Should You Be Worried About Replacing a Used EV’s Batteries?

2017 Chevy Bolt

One of the benefits of owning an electric car is not needing to buy gasoline. The cost savings add up year after year, even when you include the cost of electrons to recharge the batteries.

Two of the biggest concerns since the advent of hybrid and EV technology are electric range and potential cost of replacing battery packs.

Range anxiety has mostly been solved as EV range steadily increases to over 200 miles per charge. Replacing battery packs has, so far, proven to be a non-issue, but it’s bound to become one as the earliest EVs continue to age. How much should people expect to pay once the inevitable happens?

About half of what the car cost new, at least according to Chevrolet.

The good news is that battery packs rarely need to get swapped. Their reliability, whether in a Tesla, Nissan, Toyota, or Chevy, has proven to be fantastic, with the noted exception of some early Nissan Leaf vehicles.

If you buy a Chevy Bolt and need a new battery pack after the warranty expires, you can expect to pay a cool $15,734.29 for a replacement, not including installation. Ouch.

The good news is that automakers are including long warranties on the battery packs. However, that won’t help the owner down the road who buys the car used.

Other automakers are coming up with innovative ways to give buyers peace of mind, one of which is to lease the batteries rather than including them in the sale of the car. That makes the price of the car lower, but requires a small monthly payment to cover the battery lease. Renault, for instance, leases the batteries for about $1,500 per year, which cuts into fuel savings but includes free replacement if needed.

Carmakers selling vehicles in the U.S. are using the long warranty method and offer coverage of up to 150,000 miles. Auto Evolution quoted a Chevy rep who said,

In [almost seven] years of Volt sales we have yet to replace a single battery pack under warranty for general capacity degradation, and many owners are still reporting they enjoy the same range capability they had when they purchased the car.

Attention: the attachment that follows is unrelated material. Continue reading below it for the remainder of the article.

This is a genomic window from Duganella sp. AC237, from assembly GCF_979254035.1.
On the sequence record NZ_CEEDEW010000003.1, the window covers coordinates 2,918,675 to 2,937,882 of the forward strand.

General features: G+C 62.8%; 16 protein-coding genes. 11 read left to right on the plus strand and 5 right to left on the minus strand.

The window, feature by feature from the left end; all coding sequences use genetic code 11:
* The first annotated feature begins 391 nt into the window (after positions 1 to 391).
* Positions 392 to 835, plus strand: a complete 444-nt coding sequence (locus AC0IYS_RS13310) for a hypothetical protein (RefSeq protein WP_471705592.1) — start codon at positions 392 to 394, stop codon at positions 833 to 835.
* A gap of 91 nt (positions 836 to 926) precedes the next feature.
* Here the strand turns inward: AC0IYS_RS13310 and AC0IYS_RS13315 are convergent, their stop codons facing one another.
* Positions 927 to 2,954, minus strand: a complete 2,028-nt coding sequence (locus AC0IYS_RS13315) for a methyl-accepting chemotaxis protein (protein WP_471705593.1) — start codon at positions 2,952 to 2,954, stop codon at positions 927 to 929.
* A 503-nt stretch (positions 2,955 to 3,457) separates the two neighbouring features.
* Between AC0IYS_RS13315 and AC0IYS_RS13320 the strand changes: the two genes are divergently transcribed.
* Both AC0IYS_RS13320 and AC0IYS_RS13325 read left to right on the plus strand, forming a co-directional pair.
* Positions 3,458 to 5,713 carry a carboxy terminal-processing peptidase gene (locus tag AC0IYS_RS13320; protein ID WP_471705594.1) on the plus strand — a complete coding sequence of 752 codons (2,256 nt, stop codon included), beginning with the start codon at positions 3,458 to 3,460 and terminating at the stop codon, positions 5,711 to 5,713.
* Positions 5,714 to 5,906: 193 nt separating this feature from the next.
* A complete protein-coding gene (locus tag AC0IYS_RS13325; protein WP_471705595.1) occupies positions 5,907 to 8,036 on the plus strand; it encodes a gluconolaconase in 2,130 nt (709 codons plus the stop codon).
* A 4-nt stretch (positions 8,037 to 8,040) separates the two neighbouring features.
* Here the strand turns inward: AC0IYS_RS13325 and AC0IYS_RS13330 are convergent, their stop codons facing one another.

So far, battery packs are proving to be reliable, but buying out-of-warranty used cars could become an expensive proposition.

Would you rather lease the battery pack in your new EV or own it and risk expensive replacement?

-tgriffith

Find Certified Pre-Owned Cars and Used Cars in your area at CarGurus.

Used Chevrolet Bolt
Used Chevrolet Volt
Used Nissan Leaf

2 Comments

  1. my research 3 years ago on buying a used battery for a used Ford Escape Hybrid, which were warrantied, showed about a fifth of that cost or about $3000. If you hang onto your Bolt for 10- 12 years, (Bolt warrantee is for 8 years or 100K) which you prob won’t, you should remember that that you got paid $5000 to buy the car. They paid for your battery. The used battery is not warranteed for that long but how much longer will you own this electric car? ? 200K or 16 yrs? Electric car batteries have shown to be excellent – beyond expectations. If you are buying a used elec vehicle, the battery should not be your biggest consideration. Used elect vehicles have terrible resale value so enjoy the price but know that no one will buy an electric vehicle on the third owner unless you replace the battery. Locate a dealer that will service it before buying.

  2. Car batteries are the heart and soul of any car. Batteries, if they go out, may then hassle the car owners to no end. It is important to realise that taking good care of the batteries will ultimately enable good care of the car itself. Thus, you can follow our guide on the best car battery. To know more about this app please visit http://bestcarbatteriez.com/

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